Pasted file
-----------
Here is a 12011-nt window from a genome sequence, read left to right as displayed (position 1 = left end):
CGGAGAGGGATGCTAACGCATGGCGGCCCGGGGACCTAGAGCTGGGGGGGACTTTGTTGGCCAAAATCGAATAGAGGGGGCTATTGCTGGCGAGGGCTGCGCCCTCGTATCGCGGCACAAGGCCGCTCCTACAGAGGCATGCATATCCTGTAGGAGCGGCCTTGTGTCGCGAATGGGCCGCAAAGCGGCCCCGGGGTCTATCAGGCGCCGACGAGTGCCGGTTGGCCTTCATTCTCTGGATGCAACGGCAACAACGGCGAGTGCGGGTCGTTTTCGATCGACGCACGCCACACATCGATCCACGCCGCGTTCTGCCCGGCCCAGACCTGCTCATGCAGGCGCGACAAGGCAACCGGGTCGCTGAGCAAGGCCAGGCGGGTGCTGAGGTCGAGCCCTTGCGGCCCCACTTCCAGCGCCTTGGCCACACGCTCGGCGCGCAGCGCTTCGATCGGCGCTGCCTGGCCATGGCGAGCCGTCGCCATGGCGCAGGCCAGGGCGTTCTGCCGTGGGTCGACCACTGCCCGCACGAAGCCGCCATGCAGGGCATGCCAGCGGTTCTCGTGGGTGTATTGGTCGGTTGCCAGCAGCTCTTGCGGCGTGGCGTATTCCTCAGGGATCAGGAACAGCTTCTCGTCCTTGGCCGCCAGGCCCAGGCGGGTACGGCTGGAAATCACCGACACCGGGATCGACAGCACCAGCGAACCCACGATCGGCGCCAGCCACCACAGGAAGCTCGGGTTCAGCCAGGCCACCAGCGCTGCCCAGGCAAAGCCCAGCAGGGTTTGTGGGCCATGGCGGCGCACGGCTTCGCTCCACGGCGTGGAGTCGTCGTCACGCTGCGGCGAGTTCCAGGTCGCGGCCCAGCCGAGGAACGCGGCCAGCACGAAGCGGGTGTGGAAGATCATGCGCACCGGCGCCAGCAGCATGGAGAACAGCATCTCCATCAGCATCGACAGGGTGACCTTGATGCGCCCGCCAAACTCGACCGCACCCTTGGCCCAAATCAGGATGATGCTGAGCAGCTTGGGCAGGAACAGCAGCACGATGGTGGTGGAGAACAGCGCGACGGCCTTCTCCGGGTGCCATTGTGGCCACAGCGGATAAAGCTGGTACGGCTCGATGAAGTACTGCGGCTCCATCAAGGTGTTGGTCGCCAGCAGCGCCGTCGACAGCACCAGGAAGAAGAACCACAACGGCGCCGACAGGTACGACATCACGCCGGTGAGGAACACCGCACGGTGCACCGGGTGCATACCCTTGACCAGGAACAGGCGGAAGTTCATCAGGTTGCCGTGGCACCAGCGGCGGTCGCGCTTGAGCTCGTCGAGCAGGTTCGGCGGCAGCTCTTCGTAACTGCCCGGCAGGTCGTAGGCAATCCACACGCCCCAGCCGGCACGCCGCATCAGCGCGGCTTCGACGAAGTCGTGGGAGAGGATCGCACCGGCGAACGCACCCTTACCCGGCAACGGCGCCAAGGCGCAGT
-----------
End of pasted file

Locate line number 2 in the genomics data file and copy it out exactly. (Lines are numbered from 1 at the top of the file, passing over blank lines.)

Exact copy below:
CGGAGAGGGATGCTAACGCATGGCGGCCCGGGGACCTAGAGCTGGGGGGGACTTTGTTGGCCAAAATCGAATAGAGGGGGCTATTGCTGGCGAGGGCTGCGCCCTCGTATCGCGGCACAAGGCCGCTCCTACAGAGGCATGCATATCCTGTAGGAGCGGCCTTGTGTCGCGAATGGGCCGCAAAGCGGCCCCGGGGTCTATCAGGCGCCGACGAGTGCCGGTTGGCCTTCATTCTCTGGATGCAACGGCAACAACGGCGAGTGCGGGTCGTTTTCGATCGACGCACGCCACACATCGATCCACGCCGCGTTCTGCCCGGCCCAGACCTGCTCATGCAGGCGCGACAAGGCAACCGGGTCGCTGAGCAAGGCCAGGCGGGTGCTGAGGTCGAGCCCTTGCGGCCCCACTTCCAGCGCCTTGGCCACACGCTCGGCGCGCAGCGCTTCGATCGGCGCTGCCTGGCCATGGCGAGCCGTCGCCATGGCGCAGGCCAGGGCGTTCTGCCGTGGGTCGACCACTGCCCGCACGAAGCCGCCATGCAGGGCATGCCAGCGGTTCTCGTGGGTGTATTGGTCGGTTGCCAGCAGCTCTTGCGGCGTGGCGTATTCCTCAGGGATCAGGAACAGCTTCTCGTCCTTGGCCGCCAGGCCCAGGCGGGTACGGCTGGAAATCACCGACACCGGGATCGACAGCACCAGCGAACCCACGATCGGCGCCAGCCACCACAGGAAGCTCGGGTTCAGCCAGGCCACCAGCGCTGCCCAGGCAAAGCCCAGCAGGGTTTGTGGGCCATGGCGGCGCACGGCTTCGCTCCACGGCGTGGAGTCGTCGTCACGCTGCGGCGAGTTCCAGGTCGCGGCCCAGCCGAGGAACGCGGCCAGCACGAAGCGGGTGTGGAAGATCATGCGCACCGGCGCCAGCAGCATGGAGAACAGCATCTCCATCAGCATCGACAGGGTGACCTTGATGCGCCCGCCAAACTCGACCGCACCCTTGGCCCAAATCAGGATGATGCTGAGCAGCTTGGGCAGGAACAGCAGCACGATGGTGGTGGAGAACAGCGCGACGGCCTTCTCCGGGTGCCATTGTGGCCACAGCGGATAAAGCTGGTACGGCTCGATGAAGTACTGCGGCTCCATCAAGGTGTTGGTCGCCAGCAGCGCCGTCGACAGCACCAGGAAGAAGAACCACAACGGCGCCGACAGGTACGACATCACGCCGGTGAGGAACACCGCACGGTGCACCGGGTGCATACCCTTGACCAGGAACAGGCGGAAGTTCATCAGGTTGCCGTGGCACCAGCGGCGGTCGCGCTTGAGCTCGTCGAGCAGGTTCGGCGGCAGCTCTTCGTAACTGCCCGGCAGGTCGTAGGCAATCCACACGCCCCAGCCGGCACGCCGCATCAGCGCGGCTTCGACGAAGTCGTGGGAGAGGATCGCACCGGCGAACGCACCCTTACCCGGCAACGGCGCCAAGGCGCAGT